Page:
Little has changed over the past quarter, as equity markets continue to make record highs amid an economy rapidly reopening from its COVID-induced slowdown. Positive market drivers remain intact, as aggressive fiscal and monetary policy, substantial levels of savings and a strong economic rebound, especially in the U.S., drive earnings higher. Stocks of all sizes, styles and geographies posted gains again this quarter. However, the recovery theme got a little stale in the second quarter, as investors began to worry about peak growth, peak inflation, and peak policy initiatives, resulting in a shift in market leadership away from the more economically-sensitive sectors and back toward more organic-growth names. While inflationary pressures have become quite prevalent, the nature of the inflation wave remains unclear.
U.S. stocks, as measured by the S&P 500 Index, posted a gain of 8.5% in the quarter, with five consecutive record highs to finish the period, and the fifth consecutive quarterly gain following the 1Q20 market meltdown. All market sectors posted gains for the quarter, save for Utilities. Organic growth-oriented sectors such as Communication Services and Information Technology led. But Energy also remained strong among the continued rally in oil prices. Real Estate led the pack amid an improving rental outlook and the market’s search for yield. Economically-sensitive cyclical sectors such as Industrials and Materials lagged, as did the more defensive Utilities and Consumer Staples sectors.
Among small caps, the Russell 2000 Index posted a 4.3% quarterly gain, with similar sector leadership as shown by large caps. Still rebounding from last year’s near-death experience, Energy gained another 20%, and has now risen a whopping 70% year to date.
As investors questioned the durability of the economic expansion and interest rates dropped, the more value-oriented cyclical/economic recovery plays reversed course in the quarter, contributing to Growth’s substantial 7% outperformance versus Value among larger cap names. Nonetheless, Value maintains a solid 4% advantage over Growth year to date. Among small caps, however, Value managed to further extend its lead over Growth in the quarter.
Little has changed fundamentally over the past few quarters as the combination of stimulus and reopening has driven the economy upward. ISM surveys in both Manufacturing and Services remain in expansion territory. Employment figures remain robust, as the unemployment rate continues to drop, while job creation is strong, job openings are in record territory and labor rates show impressive gains. Consumer spending also remains solid, while the Consumer Confidence survey remains strong. Housing demand is off the charts, while prices rise at double-digit rates in many markets. And this strength is being experienced before further fiscal spending plans make their way through Congress and the rest of the world catches up with our recovery.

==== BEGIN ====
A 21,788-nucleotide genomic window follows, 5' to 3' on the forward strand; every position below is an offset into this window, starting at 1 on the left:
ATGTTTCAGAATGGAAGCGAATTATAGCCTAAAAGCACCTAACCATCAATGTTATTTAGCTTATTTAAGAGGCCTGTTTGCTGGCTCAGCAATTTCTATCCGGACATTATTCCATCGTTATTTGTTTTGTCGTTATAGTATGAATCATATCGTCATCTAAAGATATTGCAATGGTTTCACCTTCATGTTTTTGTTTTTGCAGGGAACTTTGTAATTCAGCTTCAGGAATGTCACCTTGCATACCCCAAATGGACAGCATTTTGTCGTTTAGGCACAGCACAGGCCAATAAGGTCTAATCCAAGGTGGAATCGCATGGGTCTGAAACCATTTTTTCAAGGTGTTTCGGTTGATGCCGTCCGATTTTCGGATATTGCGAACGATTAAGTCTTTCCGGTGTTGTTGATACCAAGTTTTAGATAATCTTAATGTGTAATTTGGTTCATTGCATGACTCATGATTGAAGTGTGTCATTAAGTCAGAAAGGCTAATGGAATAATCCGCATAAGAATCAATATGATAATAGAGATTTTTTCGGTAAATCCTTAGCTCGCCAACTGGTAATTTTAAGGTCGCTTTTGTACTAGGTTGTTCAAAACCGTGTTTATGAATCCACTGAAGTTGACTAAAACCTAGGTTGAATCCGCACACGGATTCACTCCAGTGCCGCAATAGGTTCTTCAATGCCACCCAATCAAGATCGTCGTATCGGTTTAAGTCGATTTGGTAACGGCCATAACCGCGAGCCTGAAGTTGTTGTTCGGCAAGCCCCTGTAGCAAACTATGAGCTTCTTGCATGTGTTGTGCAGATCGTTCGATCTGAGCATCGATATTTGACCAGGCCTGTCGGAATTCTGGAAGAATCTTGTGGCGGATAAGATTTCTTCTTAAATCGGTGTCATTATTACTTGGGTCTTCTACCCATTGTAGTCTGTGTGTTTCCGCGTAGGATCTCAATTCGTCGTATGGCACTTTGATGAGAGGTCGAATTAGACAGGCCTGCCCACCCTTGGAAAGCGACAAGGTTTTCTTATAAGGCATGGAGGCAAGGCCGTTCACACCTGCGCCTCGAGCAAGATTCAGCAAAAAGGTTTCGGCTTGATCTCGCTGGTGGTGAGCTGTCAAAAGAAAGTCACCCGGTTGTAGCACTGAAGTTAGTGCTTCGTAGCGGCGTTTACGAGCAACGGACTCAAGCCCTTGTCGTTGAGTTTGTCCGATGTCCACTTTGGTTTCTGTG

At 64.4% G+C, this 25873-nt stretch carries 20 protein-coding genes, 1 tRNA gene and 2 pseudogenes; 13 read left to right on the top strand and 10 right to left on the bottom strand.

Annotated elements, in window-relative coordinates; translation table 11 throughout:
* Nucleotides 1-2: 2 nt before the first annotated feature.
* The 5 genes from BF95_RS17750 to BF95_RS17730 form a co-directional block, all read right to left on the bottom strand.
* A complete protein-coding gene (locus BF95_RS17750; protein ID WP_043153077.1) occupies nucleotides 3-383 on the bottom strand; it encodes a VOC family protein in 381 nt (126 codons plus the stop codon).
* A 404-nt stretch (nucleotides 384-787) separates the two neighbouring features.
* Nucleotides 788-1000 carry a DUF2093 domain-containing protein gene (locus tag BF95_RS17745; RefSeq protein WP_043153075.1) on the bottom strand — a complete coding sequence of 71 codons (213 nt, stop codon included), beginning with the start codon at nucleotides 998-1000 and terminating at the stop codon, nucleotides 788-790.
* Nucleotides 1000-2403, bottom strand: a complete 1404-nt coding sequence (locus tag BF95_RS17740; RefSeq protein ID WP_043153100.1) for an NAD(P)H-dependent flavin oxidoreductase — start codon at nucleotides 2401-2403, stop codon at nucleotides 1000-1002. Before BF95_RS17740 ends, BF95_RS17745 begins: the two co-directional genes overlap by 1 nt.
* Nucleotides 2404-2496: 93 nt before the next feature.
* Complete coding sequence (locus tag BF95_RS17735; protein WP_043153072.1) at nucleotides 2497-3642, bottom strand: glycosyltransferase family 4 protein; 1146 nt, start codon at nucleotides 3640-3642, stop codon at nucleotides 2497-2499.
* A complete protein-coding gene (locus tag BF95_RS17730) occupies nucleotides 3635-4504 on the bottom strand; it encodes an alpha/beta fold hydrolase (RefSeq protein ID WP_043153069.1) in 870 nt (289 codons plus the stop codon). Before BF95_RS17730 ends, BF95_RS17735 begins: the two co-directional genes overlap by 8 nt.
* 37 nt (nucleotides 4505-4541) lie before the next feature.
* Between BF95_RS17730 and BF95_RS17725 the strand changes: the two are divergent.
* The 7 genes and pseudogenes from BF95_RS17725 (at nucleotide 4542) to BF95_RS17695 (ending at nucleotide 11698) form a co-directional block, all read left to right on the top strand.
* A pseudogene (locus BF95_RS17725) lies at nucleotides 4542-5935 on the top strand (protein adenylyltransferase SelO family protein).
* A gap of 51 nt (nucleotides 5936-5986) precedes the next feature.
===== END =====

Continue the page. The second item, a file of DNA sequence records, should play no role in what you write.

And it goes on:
With everything seemingly moving along swimmingly, what is the market worried about? The answer is clear: the three “peaks” mentioned previously: peak economic growth, peak policy initiatives, and peak inflation.
Our view is that we are indeed peaking in the rate of growth, but that is off the depths of last spring’s slowdown. Slower growth does not mean we are in decline, and we expect a sustained period of moderate economic growth in 2022 and 2023.
We would welcome seeing a peak in fiscal and monetary policy initiatives, as a reduction in deficit spending would be good for the long term, while less dovish monetary policy would also return corporations to a more normal capital allocation decision making process.
Peak inflation is the more divisive issue. On the one hand we see inflationary pressures in nearly all inputs: energy, raw materials, labor and transportation. We also see businesses successfully passing on these cost pressures to customers in the form of price increases; readily accepted by buyers due to shortages caused by supply chain disruptions. Consumers, flush with cash and savings, receiving healthy government benefits and holding higher paying jobs, are also willing to pay higher prices for their goods and services, especially after a year of pandemic-induced quarantine. While supply chain issues will ultimately be resolved, their impact on prices in the out years is less predictable. Similarly, as labor rates increase, will inflationary wage pressures ease as demand slows to a more normal level
Despite strong market gains, valuation levels have not moved up meaningfully, as earnings expectations rise in line with the market. We believe our Strategies have a good balance between cyclically exposed companies that will benefit from this current economic cycle and those with organic growth less impacted by the economy. But the common theme with all of them is quality. We rely on well-positioned companies with strong management teams to guide their businesses toward long-term success regardless of economic outlook.